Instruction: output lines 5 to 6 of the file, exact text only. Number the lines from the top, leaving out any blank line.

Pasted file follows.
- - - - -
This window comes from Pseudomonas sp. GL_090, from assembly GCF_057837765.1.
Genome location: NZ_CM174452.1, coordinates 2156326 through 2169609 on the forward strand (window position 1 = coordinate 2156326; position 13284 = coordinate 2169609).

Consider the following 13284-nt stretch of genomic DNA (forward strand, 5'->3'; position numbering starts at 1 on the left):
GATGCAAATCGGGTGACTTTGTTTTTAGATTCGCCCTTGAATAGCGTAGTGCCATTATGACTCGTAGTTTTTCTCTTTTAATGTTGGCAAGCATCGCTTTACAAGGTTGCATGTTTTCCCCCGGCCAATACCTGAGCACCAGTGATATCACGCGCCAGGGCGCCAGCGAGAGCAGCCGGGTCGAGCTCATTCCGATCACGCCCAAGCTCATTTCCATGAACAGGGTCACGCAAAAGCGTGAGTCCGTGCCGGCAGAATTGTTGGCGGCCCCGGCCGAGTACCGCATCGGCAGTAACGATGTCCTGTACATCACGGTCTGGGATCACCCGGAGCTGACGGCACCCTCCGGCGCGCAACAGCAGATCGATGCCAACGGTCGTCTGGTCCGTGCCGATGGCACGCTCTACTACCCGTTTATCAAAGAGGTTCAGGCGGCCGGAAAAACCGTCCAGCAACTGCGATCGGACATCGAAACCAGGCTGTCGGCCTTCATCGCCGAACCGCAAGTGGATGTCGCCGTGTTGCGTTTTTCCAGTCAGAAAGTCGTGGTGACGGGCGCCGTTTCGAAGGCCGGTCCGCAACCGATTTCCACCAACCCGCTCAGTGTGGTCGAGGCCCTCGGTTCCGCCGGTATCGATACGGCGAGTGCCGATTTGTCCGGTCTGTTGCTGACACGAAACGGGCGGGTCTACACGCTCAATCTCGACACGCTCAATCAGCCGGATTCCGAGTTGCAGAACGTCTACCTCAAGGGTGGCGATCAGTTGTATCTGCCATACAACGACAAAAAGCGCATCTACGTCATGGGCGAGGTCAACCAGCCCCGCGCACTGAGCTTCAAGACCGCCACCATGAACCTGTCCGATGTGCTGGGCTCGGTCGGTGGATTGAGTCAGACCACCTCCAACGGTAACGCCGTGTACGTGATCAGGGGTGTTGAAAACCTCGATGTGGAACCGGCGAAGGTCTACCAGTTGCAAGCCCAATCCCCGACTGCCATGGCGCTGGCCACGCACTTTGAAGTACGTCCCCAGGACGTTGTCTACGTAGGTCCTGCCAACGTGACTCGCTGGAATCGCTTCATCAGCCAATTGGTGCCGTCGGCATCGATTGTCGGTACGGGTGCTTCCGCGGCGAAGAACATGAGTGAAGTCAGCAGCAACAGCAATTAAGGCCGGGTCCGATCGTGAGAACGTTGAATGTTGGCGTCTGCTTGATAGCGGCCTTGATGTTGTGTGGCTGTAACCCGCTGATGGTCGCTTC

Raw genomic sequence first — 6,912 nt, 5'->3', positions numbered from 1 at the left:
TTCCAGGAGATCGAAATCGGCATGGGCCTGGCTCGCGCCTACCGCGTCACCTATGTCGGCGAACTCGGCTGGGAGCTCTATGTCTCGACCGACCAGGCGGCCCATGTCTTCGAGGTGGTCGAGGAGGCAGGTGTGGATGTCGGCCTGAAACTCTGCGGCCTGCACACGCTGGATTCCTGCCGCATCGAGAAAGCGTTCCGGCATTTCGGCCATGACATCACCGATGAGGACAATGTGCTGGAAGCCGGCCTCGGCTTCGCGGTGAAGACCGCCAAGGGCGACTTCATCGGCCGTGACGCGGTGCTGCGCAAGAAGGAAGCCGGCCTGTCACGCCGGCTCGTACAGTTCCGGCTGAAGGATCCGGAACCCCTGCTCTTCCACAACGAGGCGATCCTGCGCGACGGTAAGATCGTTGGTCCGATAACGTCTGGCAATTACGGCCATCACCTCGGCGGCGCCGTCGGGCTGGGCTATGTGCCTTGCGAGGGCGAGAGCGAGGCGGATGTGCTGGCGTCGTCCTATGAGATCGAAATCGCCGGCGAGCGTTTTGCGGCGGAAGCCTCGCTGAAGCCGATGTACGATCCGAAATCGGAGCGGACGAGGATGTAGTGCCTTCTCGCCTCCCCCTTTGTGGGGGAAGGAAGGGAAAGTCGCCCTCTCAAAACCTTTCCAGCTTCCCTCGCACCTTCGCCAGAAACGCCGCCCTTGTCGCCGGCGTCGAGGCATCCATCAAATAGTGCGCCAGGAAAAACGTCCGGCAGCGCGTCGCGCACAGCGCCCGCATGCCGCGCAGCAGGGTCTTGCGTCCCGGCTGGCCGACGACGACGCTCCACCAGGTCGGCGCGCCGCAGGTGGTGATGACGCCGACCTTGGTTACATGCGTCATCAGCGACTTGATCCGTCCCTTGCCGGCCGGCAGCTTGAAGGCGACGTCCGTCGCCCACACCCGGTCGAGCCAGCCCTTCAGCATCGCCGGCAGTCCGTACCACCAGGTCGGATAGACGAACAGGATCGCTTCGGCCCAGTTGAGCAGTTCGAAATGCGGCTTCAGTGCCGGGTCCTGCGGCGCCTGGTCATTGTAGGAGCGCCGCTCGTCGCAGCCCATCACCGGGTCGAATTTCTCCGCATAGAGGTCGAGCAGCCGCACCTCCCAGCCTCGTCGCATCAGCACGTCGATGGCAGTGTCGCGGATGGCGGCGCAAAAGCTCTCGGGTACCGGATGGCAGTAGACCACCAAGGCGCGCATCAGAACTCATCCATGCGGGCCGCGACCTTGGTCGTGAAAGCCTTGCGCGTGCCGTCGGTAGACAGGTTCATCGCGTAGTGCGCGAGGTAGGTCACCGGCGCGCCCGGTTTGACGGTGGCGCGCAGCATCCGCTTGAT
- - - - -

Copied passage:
Raw genomic sequence first — 6,912 nt, 5'->3', positions numbered from 1 at the left:
TTCCAGGAGATCGAAATCGGCATGGGCCTGGCTCGCGCCTACCGCGTCACCTATGTCGGCGAACTCGGCTGGGAGCTCTATGTCTCGACCGACCAGGCGGCCCATGTCTTCGAGGTGGTCGAGGAGGCAGGTGTGGATGTCGGCCTGAAACTCTGCGGCCTGCACACGCTGGATTCCTGCCGCATCGAGAAAGCGTTCCGGCATTTCGGCCATGACATCACCGATGAGGACAATGTGCTGGAAGCCGGCCTCGGCTTCGCGGTGAAGACCGCCAAGGGCGACTTCATCGGCCGTGACGCGGTGCTGCGCAAGAAGGAAGCCGGCCTGTCACGCCGGCTCGTACAGTTCCGGCTGAAGGATCCGGAACCCCTGCTCTTCCACAACGAGGCGATCCTGCGCGACGGTAAGATCGTTGGTCCGATAACGTCTGGCAATTACGGCCATCACCTCGGCGGCGCCGTCGGGCTGGGCTATGTGCCTTGCGAGGGCGAGAGCGAGGCGGATGTGCTGGCGTCGTCCTATGAGATCGAAATCGCCGGCGAGCGTTTTGCGGCGGAAGCCTCGCTGAAGCCGATGTACGATCCGAAATCGGAGCGGACGAGGATGTAGTGCCTTCTCGCCTCCCCCTTTGTGGGGGAAGGAAGGGAAAGTCGCCCTCTCAAAACCTTTCCAGCTTCCCTCGCACCTTCGCCAGAAACGCCGCCCTTGTCGCCGGCGTCGAGGCATCCATCAAATAGTGCGCCAGGAAAAACGTCCGGCAGCGCGTCGCGCACAGCGCCCGCATGCCGCGCAGCAGGGTCTTGCGTCCCGGCTGGCCGACGACGACGCTCCACCAGGTCGGCGCGCCGCAGGTGGTGATGACGCCGACCTTGGTTACATGCGTCATCAGCGACTTGATCCGTCCCTTGCCGGCCGGCAGCTTGAAGGCGACGTCCGTCGCCCACACCCGGTCGAGCCAGCCCTTCAGCATCGCCGGCAGTCCGTACCACCAGGTCGGATAGACGAACAGGATCGCTTCGGCCCAGTTGAGCAGTTCGAAATGCGGCTTCAGTGCCGGGTCCTGCGGCGCCTGGTCATTGTAGGAGCGCCGCTCGTCGCAGCCCATCACCGGGTCGAATTTCTCCGCATAGAGGTCGAGCAGCCGCACCTCCCAGCCTCGTCGCATCAGCACGTCGATGGCAGTGTCGCGGATGGCGGCGCAAAAGCTCTCGGGTACCGGATGGCAGTAGACCACCAAGGCGCGCATCAGAACTCATCCATGCGGGCCGCGACCTTGGTCGTGAAAGCCTTGCGCGTGCCGTCGGTAGACAGGTTCATCGCGTAGTGCGCGAGGTAGGTCACCGGCGCGCCCGGTTTGACGGTGGCGCGCAGCATCCGCTTGAT